Published: Feb. 23, 2024

Amy Palmer, professor of biochemistry, recognized for revamping classroom experiences, championing diversity and striving to connect with students ‘beyond the course curriculum’

Amy Palmer, a biochemistry professor at the University of Colorado Boulder, has won the 2024 Cogswell Award for Inspirational Instruction.

Supported by a generous donation from Craig Cogswell, a three-time alumnus of CU Boulder, the award recognizes outstanding instruction in the college, honoring individuals for their inspirational qualities and teaching abilities. 

Palmer, who is faculty director of the Honors Program, joined the CU Boulder faculty in 2005. She holds a bachelor’s in chemistry from Dartmouth College, a master’s in education from Stanford University, and a PhD in biophysical chemistry from Stanford.

Amy Palmer with students in Kolkata, India

Amy Palmer (second from left), a CU Boulder professor of biochemistry and the 2024 Cogswell Award winner, met with students in Mumbai, India, in January. (Photo: Amy Palmer)

In letters of nomination, her students and colleagues praised her for adopting state-of-the-art science-teaching methods, launching a new biochemistry seminar course for first-year students, transforming how traditional courses are taught, and advancing the diversity of student populations.

Moreover, they said she genuinely cares about students, striving to get to know them personally and “connect with them beyond the course curriculum.”

“Professor Palmer is a phenomenal teacher and universally praised by students from all levels at CU for her outstanding teaching pedagogy, her commitment to students and her inspirational character,” four of her colleagues wrote.

In his nomination letter, one former student said: "The dedication she demonstrates through meticulously planned lessons, coupled with a dynamic teaching style, makes her classes both enjoyable and academically enriching. What truly distinguishes Amy is her inspirational impact on students. She goes beyond imparting knowledge; she instills a sense of curiosity and a desire for academic excellence. Amy's passion for the subject matter is infectious, motivating students to explore beyond the confines of the curriculum and develop a deeper understanding of the material."

A dedication to teaching

Another former student, now a PhD candidate at Harvard University, wrote that Palmer had inspired her inside and outside of the classroom. Several connections and collaborations resulted from Palmer’s “admirable generosity with her time,” the student said, adding:

“When I first met Professor Palmer, I was primarily interested in pursuing a career in medicine, but after engaging with Dr. Palmer and hearing about her training and current career, I was inspired to consider and ultimately pursue further training in academia. The lasting impact of Dr. Palmer’s guidance and inspiration on my training as a scientist cannot be overstated; it drives me forward still today.”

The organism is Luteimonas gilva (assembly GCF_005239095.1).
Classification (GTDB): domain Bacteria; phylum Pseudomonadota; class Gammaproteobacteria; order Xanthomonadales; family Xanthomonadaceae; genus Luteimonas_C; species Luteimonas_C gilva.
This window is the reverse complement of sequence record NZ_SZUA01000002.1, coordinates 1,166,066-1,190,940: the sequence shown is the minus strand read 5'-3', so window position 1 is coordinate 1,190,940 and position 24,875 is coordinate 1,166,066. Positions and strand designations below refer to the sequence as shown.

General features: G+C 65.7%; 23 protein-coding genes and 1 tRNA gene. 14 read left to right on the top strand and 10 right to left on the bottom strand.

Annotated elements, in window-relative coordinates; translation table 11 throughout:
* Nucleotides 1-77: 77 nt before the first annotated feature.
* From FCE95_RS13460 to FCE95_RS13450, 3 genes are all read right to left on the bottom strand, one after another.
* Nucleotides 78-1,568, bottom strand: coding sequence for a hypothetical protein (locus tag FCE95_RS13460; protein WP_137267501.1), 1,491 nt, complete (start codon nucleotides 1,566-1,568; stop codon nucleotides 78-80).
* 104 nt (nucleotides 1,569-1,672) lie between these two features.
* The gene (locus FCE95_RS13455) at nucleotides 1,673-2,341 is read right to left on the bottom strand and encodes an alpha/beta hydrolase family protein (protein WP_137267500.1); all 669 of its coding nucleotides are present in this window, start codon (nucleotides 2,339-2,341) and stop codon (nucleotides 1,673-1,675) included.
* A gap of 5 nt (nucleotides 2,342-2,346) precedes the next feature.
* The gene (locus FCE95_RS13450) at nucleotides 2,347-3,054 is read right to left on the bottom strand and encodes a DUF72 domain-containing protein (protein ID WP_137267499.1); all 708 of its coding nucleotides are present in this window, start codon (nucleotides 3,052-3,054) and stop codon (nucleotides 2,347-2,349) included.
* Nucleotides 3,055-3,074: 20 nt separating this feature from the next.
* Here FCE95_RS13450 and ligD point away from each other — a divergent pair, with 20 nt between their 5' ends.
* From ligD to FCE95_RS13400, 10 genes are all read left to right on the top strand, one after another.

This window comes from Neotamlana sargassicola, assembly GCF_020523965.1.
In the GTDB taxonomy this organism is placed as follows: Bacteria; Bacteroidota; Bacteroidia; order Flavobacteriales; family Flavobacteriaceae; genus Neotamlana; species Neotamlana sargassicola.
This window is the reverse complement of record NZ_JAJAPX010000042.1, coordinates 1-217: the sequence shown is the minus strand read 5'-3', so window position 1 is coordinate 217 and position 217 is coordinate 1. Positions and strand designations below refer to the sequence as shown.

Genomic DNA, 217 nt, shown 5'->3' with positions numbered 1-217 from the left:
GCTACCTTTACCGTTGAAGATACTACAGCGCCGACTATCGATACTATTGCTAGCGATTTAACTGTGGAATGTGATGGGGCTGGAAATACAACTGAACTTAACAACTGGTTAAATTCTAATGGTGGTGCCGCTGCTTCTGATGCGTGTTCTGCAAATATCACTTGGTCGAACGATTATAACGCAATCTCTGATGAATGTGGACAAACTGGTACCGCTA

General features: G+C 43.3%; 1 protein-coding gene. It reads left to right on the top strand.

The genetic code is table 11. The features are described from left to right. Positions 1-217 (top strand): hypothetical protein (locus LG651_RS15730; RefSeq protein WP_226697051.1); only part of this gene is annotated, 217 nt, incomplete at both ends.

Teaching and mentoring students are two of my career passions. The opportunity to work with undergraduates and try to transform how we teach science is what drove me to become a professor. It is so rewarding to hear from students that this has had an impact on them.”

Given her accomplishments and praise from such students, her colleagues said, “It is no wonder that Professor Palmer is one of the most admired faculty members among our student body.”

Palmer said she was “deeply touched and honored” for both the nomination and the award. “Teaching and mentoring students are two of my career passions. The opportunity to work with undergraduates and try to transform how we teach science is what drove me to become a professor. It is so rewarding to hear from students that this has had an impact on them.”

Cogswell earned a bachelor’s degree in history in 1970, followed by master’s degrees in education in 1979 and in educational psychological studies in 1984.

Cogswell retired from a long career as a high school social studies teacher, corporate educator and young-teacher mentor. He was named Colorado Teacher of the Year in 2000.

“I think university instructors always have the dilemma that their primary focus is research or writing, things like that,” he told the Colorado Arts and Sciences magazine in 2017. “To me, at the university level, when someone really works hard on being a dynamic, interesting or challenging teacher, that is something that should be acknowledged and rewarded.”

He said he is “overwhelmed” by the Palmer’s record, adding: “Professor Amy Palmer richly deserves the recognition.  She is clearly a knowledgeable and innovative teacher, creating new courses and learning structures.  Her ability to engage students in a meaningful way with difficult concepts is a special gift. 

“More importantly to me, she has encouraged  and supported her students with a variety of opportunities that address different learning styles and needs,” Cogswell said, adding that she shows “that special combination of energy, enthusiasm and talent that demonstrate teaching at its best.”

Top image: Amy Palmer and (background) a hippocampal neuron expressing a zinc FRET sensor (Image by Lynn Sanford of the Palmer Lab)

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